By Gina Pongetti Angeletti
Tonight, the U.S. women participate in the 2017 Worlds qualifier in Montreal to determine who will advance to vie for a possible 10 medals (2 max per country per event – AA, VT, UB, BB, FX).
Feature photo by Grace Chiu
The year after any Olympics is always an interesting one. Marred with politics and speculation of retirements and comebacks, most are quick to look past this individual competition and forward to next year’s team Worlds. They might even have begun packing for Tokyo already. As with the current landscape of this busy world, most forget to simply live in the moment. But the women of Team USA seem to be doing just that here in Montreal.
The U.S. program has had a major rise in success since the early 2000’s. There’s no sign of that rate of success slowing down anytime soon, with the preliminary planning for Tokyo 2020 having already started. These women have the chance to carry on the tradition of success, like with Smith in the all-around and Carey on Vault.
Carryover from Rio is felt here, with half of the team being traveling alternates from the 2016 Olympic Team. Ragan Smith (Texas Dreams) and Ashton Locklear (Everest) are poised and ready. They have experienced the pressure of training, preparing, dealing with stress and expectations, fighting hard to be ready ‘just in case.’ They find balance with the other half of the team, the two relative newcomers, Morgan Hurd (First State) and Jade Carey (Oasis).
This week, they are the best that the U.S. has, with solid chances at medals in all event finals.
Per many conversations with Martha Karolyi and Valeri Liukin (the retired and current U.S. Women’s National Team Coordinators, respectively), the key has been pressure. Making sure that the women feel, throughout the year, that a sense of ultimate preparedness is key to performing at their peak. It’s the thought process behind constant verifications, national team camps and never truly knowing that your spot on any team or event is locked. Keeping people on their toes has its downfalls (namely stress and self-doubt), but the results are tangible. The U.S. program is built on this mindset. But, with no veterans chasing at their coattails, are they feeling enough “push” to perform at their best?
Smith, the 17-year-old veteran from Texas, is the U.S.’s best chance at all-around gold. Her positive attitude and drive is paralleled with her coaches Kim Zmeskal-Burdette (Barcelona 1992 team bronze) and husband Chris Burdett’s fine-tuned machine that is Texas Dreams Gymnastics. She broke on the senior scene in 2016 with two major meets under her belt (2016 Pacific Rim Champion (team, BB) and silver at the Jesolo Trophy (AA)) before pushing for U.S. Nationals and, ultimately, Olympic Trials. Smith thrived in her role as an alternate in Rio. Still a young underdog at the time, Smith has transformed as a gymnast in the year since the Olympics, becoming a leader for the young U.S. program in the wake of other veterans’ absence or retirement. Her confidence has obviously increased. Her press interaction has improved. She’s won the all-around crown at both the American Cup and Nationals this year, with poise and grace. She wants her “triple crown” this year… Friday may just be her day.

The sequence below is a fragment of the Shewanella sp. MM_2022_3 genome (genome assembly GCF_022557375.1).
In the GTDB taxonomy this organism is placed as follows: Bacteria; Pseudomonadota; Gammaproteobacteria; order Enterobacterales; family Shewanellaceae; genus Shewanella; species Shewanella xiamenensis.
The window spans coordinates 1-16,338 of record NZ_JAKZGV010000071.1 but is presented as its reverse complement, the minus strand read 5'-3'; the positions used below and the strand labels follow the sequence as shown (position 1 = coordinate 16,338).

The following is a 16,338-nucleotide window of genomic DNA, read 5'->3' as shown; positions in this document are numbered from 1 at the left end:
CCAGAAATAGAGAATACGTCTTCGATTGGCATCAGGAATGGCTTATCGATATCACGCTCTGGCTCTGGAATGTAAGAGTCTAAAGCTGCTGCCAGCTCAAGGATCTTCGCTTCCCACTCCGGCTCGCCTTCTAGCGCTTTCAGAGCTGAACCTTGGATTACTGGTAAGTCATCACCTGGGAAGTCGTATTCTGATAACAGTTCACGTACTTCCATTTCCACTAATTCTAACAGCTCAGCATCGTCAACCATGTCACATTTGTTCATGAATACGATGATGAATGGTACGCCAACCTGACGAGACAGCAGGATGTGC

Behind Smith is first-year senior, Morgan Hurd. At 16 years of age, she is a tiny box of energy. Her laughter, support and unwavering role as a team player is ever-present on the U.S. National Team. Her sixth-place finish at Nationals this year was her imprint as a solid all-around athlete, preceded by a bronze in the AA at the Stuttgart World Cup and a solid performance to help push for team gold at the City of Jesolo Trophy. She hasn’t earned an individual event title yet, but her ability to be in the mix on all four may be her key, with event specialists growing in percentage in this new Olympic landscape.
Locklear brings a bars and beam focus, as a balance to Carey, whose physicality reminds us of names like all-around Olympic Champion Simone Biles, Alicia Sacramone and McKayla Maroney. Locklear has the most experience on the team, in her fourth year as a senior, springboarded by a team gold medal at 2014 Worlds. After the Olympics, the event specialization focus took force, leading to a bit of overworking of the shoulder. Locklear had to take some time to rehab prior to 2017 U.S. Classics (only competed beam) and ramping up for Nationals where she stated that she had no doubt she would be recovered and peaked for Worlds selection camp. Apparently, she was right.
Carey was the only US female to present and compete two vaults at Nationals, vying for her spot as a specialist as well for the World’s team. A FIG requirement to perform two different vaults from separate categories, many all-around athletes cannot tolerate the rigors and pure repetition of training two vaults while also performing three other events. Clearly, her floor exercise start value (5.8 at Nationals) places her on the watch list for two possible event medals this weekend. Her signature this week is, however, a vault named after her: The Carey. It is a tucked position Kasamatsu full and is near the top of the game for D-score. As long as her execution is spot on, the arena should go wild.
Despite this year being an individual event and achievement year, how these women perform as a team and mesh together to make up the “whole” U.S. package is still being observed through every turn and interaction. With solid reports of reigning Olympic Champion Biles returning to the gym, and teammate Laurie Hernandez training as well, the theme is right here, right now. Next year may be a whole different ballgame.
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